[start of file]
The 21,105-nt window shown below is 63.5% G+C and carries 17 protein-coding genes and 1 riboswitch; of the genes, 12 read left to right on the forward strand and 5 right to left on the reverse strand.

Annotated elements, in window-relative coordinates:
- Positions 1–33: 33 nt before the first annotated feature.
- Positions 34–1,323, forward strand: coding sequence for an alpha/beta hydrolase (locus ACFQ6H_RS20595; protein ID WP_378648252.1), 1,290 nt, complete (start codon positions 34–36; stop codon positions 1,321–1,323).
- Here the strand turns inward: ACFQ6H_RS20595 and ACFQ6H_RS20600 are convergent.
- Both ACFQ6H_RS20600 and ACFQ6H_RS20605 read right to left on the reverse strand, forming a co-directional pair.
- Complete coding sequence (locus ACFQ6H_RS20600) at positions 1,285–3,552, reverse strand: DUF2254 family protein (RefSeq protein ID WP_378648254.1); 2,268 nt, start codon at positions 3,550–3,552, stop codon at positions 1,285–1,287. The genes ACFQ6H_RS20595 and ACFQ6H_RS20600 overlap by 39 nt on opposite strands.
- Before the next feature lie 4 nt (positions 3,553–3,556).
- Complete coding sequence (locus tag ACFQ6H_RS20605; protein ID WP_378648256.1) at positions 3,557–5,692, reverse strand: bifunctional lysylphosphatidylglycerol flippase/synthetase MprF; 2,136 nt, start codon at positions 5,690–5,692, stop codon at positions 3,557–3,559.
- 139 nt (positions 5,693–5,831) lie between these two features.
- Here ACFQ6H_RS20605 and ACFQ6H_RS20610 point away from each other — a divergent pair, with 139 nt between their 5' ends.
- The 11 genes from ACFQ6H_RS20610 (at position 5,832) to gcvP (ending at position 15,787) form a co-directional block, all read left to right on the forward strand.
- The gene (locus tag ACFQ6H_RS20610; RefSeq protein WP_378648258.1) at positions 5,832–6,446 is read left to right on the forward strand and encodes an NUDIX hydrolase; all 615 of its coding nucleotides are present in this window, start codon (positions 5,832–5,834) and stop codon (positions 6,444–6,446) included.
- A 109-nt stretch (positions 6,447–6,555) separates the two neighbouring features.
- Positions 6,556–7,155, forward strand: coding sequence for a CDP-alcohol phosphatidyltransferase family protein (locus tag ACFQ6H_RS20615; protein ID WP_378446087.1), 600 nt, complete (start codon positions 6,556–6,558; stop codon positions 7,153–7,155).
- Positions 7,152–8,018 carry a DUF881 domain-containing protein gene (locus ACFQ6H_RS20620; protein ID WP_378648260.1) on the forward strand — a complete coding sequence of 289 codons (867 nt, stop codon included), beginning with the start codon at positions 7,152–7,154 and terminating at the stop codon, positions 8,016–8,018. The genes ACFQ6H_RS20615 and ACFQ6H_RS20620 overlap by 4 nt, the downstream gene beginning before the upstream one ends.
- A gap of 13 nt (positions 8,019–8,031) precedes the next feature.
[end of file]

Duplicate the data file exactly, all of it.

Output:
The 21,105-nt window shown below is 63.5% G+C and carries 17 protein-coding genes and 1 riboswitch; of the genes, 12 read left to right on the forward strand and 5 right to left on the reverse strand.

Annotated elements, in window-relative coordinates:
- Positions 1–33: 33 nt before the first annotated feature.
- Positions 34–1,323, forward strand: coding sequence for an alpha/beta hydrolase (locus ACFQ6H_RS20595; protein ID WP_378648252.1), 1,290 nt, complete (start codon positions 34–36; stop codon positions 1,321–1,323).
- Here the strand turns inward: ACFQ6H_RS20595 and ACFQ6H_RS20600 are convergent.
- Both ACFQ6H_RS20600 and ACFQ6H_RS20605 read right to left on the reverse strand, forming a co-directional pair.
- Complete coding sequence (locus ACFQ6H_RS20600) at positions 1,285–3,552, reverse strand: DUF2254 family protein (RefSeq protein ID WP_378648254.1); 2,268 nt, start codon at positions 3,550–3,552, stop codon at positions 1,285–1,287. The genes ACFQ6H_RS20595 and ACFQ6H_RS20600 overlap by 39 nt on opposite strands.
- Before the next feature lie 4 nt (positions 3,553–3,556).
- Complete coding sequence (locus tag ACFQ6H_RS20605; protein ID WP_378648256.1) at positions 3,557–5,692, reverse strand: bifunctional lysylphosphatidylglycerol flippase/synthetase MprF; 2,136 nt, start codon at positions 5,690–5,692, stop codon at positions 3,557–3,559.
- 139 nt (positions 5,693–5,831) lie between these two features.
- Here ACFQ6H_RS20605 and ACFQ6H_RS20610 point away from each other — a divergent pair, with 139 nt between their 5' ends.
- The 11 genes from ACFQ6H_RS20610 (at position 5,832) to gcvP (ending at position 15,787) form a co-directional block, all read left to right on the forward strand.
- The gene (locus tag ACFQ6H_RS20610; RefSeq protein WP_378648258.1) at positions 5,832–6,446 is read left to right on the forward strand and encodes an NUDIX hydrolase; all 615 of its coding nucleotides are present in this window, start codon (positions 5,832–5,834) and stop codon (positions 6,444–6,446) included.
- A 109-nt stretch (positions 6,447–6,555) separates the two neighbouring features.
- Positions 6,556–7,155, forward strand: coding sequence for a CDP-alcohol phosphatidyltransferase family protein (locus tag ACFQ6H_RS20615; protein ID WP_378446087.1), 600 nt, complete (start codon positions 6,556–6,558; stop codon positions 7,153–7,155).
- Positions 7,152–8,018 carry a DUF881 domain-containing protein gene (locus ACFQ6H_RS20620; protein ID WP_378648260.1) on the forward strand — a complete coding sequence of 289 codons (867 nt, stop codon included), beginning with the start codon at positions 7,152–7,154 and terminating at the stop codon, positions 8,016–8,018. The genes ACFQ6H_RS20615 and ACFQ6H_RS20620 overlap by 4 nt, the downstream gene beginning before the upstream one ends.
- A gap of 13 nt (positions 8,019–8,031) precedes the next feature.